As long as your goals are time-bound, you can count on the fact that meeting your daily goal will ensure you will meet your weekly goal, which will set you up for meeting your monthly goal, and so on.
These time limits will help prevent procrastination and motivate you to get to work.
Now that you know what SMART goals are, your next challenge is to decide on what kinds of goals you want to focus on to create a growth plan for your career.
Keep the following things in mind as you’re creating actionable goals that are unique to your professional vision in your role as an administrative assistant and for moving forward.
Consider Your Theme
Knowing what you want to change or work on can help you identify where you are now–or, your starting point–and measure your progress against that baseline as you move forward.
Your Company’s Goals
Your goals can go a long way if they’re connected to your organization’s goals as well.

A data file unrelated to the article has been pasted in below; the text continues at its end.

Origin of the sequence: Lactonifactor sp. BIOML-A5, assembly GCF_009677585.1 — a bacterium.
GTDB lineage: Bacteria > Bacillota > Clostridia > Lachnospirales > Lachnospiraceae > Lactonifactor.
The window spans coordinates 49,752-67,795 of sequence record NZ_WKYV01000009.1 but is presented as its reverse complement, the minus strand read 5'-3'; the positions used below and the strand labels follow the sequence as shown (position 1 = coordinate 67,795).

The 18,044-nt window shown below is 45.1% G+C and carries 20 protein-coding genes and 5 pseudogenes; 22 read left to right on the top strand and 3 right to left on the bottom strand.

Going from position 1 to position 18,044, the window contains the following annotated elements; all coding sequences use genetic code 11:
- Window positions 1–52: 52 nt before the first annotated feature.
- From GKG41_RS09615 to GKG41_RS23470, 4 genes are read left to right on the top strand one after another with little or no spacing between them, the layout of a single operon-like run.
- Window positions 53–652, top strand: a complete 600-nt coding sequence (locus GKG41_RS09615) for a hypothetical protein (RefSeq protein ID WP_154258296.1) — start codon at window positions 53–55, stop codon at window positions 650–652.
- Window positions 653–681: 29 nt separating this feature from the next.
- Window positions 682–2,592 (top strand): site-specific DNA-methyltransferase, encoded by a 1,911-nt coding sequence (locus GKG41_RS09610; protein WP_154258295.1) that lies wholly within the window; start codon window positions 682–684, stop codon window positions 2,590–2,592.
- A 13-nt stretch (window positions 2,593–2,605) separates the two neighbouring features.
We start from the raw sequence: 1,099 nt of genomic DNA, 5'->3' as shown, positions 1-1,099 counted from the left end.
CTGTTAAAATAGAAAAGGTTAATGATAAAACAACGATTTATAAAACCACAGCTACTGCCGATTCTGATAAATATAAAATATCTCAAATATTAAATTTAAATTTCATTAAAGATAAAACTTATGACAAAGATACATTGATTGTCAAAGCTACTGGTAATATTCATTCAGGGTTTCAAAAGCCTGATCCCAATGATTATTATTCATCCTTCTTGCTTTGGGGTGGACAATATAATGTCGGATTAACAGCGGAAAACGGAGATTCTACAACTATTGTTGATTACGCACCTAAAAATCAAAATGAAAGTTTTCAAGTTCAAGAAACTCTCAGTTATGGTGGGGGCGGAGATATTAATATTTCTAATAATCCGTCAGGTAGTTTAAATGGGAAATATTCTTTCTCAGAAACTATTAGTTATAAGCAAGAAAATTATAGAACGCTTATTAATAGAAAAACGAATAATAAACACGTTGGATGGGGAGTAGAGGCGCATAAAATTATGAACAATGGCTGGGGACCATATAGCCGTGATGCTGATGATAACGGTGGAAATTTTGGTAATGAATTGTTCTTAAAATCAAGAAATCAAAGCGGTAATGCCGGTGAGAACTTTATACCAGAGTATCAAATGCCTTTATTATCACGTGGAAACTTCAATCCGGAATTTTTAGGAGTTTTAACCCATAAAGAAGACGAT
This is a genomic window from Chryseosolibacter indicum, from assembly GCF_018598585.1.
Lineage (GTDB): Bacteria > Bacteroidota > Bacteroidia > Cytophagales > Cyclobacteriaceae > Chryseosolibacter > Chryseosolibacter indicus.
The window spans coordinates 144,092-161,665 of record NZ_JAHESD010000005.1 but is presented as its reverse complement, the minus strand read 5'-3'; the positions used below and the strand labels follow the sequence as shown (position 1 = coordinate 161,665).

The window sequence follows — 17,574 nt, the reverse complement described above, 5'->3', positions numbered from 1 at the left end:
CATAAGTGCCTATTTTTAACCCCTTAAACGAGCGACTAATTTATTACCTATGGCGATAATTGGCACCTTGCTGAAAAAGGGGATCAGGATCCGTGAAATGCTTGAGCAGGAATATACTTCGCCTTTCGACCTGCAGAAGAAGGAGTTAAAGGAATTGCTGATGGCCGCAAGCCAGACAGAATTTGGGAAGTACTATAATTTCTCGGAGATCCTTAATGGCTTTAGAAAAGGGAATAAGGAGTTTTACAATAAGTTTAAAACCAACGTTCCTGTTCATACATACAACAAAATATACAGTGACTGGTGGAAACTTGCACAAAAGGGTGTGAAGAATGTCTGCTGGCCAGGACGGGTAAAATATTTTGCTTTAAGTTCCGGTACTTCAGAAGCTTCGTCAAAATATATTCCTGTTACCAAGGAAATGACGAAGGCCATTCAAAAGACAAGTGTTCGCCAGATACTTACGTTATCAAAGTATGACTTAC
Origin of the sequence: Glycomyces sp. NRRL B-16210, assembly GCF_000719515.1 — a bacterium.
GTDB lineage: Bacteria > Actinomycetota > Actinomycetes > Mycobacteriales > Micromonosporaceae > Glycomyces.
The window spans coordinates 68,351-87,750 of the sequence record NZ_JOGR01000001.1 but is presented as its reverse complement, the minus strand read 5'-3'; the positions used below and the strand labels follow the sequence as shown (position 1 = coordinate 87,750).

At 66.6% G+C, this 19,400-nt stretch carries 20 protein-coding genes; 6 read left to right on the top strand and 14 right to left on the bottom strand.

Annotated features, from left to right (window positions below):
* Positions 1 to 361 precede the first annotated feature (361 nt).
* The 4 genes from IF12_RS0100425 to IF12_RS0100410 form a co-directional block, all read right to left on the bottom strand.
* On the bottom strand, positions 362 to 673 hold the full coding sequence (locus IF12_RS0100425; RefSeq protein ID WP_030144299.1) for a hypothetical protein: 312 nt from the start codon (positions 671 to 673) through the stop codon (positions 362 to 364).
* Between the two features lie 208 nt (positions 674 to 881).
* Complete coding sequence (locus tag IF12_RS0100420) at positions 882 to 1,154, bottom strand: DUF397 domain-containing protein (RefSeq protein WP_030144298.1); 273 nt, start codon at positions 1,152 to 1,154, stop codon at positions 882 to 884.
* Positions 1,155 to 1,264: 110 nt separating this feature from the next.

Read your company’s mission statement to see what aspects of your goals align with theirs. If your goals are on track with their goals, you will be on the right path for growth within the company and you can make an impact on the business’s success.
Ask for Feedback
Also ask your supervisor about what they perceive your strengths to be and the qualities that they appreciate about you. Knowing your strengths will allow you to leverage them to your advantage.
Research Related Qualifications
What qualifies someone to be a great administrative assistant? How do your current knowledge, skills, and abilities compare? There may be certifications or technical skills that you could gain in order to improve your employability.
Aiming to refine your qualifications can increase your success, your earning potential, and your competitiveness as a prospective employee for other agencies in the future.
Keep Your Goals in Plain Sight
This may mean creating a vision board or just posting them in writing on your bulletin board.
Either way, you want your SMART goals to be prominently posted somewhere that you see them every day to ensure that they stay in the front of your mind and you stay focused on the impact that your daily actions has on your goals.